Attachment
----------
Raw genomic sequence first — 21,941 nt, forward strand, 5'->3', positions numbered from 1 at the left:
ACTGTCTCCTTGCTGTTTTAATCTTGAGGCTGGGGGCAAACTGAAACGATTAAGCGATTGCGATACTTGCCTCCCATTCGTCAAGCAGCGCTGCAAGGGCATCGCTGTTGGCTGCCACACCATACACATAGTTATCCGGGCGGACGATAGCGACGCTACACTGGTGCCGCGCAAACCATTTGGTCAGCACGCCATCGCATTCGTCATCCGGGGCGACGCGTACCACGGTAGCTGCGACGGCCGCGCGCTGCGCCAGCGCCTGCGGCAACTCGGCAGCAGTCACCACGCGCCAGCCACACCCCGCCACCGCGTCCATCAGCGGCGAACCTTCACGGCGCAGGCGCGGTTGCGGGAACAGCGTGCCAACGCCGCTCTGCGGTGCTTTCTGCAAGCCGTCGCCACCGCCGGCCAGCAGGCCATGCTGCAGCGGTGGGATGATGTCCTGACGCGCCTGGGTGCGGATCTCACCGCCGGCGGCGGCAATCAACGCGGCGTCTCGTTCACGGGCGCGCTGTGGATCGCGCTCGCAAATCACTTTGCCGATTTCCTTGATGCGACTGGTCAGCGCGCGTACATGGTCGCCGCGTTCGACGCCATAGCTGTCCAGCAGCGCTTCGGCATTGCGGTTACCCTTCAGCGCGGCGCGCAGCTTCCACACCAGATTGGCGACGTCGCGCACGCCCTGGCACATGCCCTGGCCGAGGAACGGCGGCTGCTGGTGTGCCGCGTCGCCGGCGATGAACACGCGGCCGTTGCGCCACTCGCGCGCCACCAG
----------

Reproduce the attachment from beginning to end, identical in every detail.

Raw genomic sequence first — 21,941 nt, forward strand, 5'->3', positions numbered from 1 at the left:
ACTGTCTCCTTGCTGTTTTAATCTTGAGGCTGGGGGCAAACTGAAACGATTAAGCGATTGCGATACTTGCCTCCCATTCGTCAAGCAGCGCTGCAAGGGCATCGCTGTTGGCTGCCACACCATACACATAGTTATCCGGGCGGACGATAGCGACGCTACACTGGTGCCGCGCAAACCATTTGGTCAGCACGCCATCGCATTCGTCATCCGGGGCGACGCGTACCACGGTAGCTGCGACGGCCGCGCGCTGCGCCAGCGCCTGCGGCAACTCGGCAGCAGTCACCACGCGCCAGCCACACCCCGCCACCGCGTCCATCAGCGGCGAACCTTCACGGCGCAGGCGCGGTTGCGGGAACAGCGTGCCAACGCCGCTCTGCGGTGCTTTCTGCAAGCCGTCGCCACCGCCGGCCAGCAGGCCATGCTGCAGCGGTGGGATGATGTCCTGACGCGCCTGGGTGCGGATCTCACCGCCGGCGGCGGCAATCAACGCGGCGTCTCGTTCACGGGCGCGCTGTGGATCGCGCTCGCAAATCACTTTGCCGATTTCCTTGATGCGACTGGTCAGCGCGCGTACATGGTCGCCGCGTTCGACGCCATAGCTGTCCAGCAGCGCTTCGGCATTGCGGTTACCCTTCAGCGCGGCGCGCAGCTTCCACACCAGATTGGCGACGTCGCGCACGCCCTGGCACATGCCCTGGCCGAGGAACGGCGGCTGCTGGTGTGCCGCGTCGCCGGCGATGAACACGCGGCCGTTGCGCCACTCGCGCGCCACCAG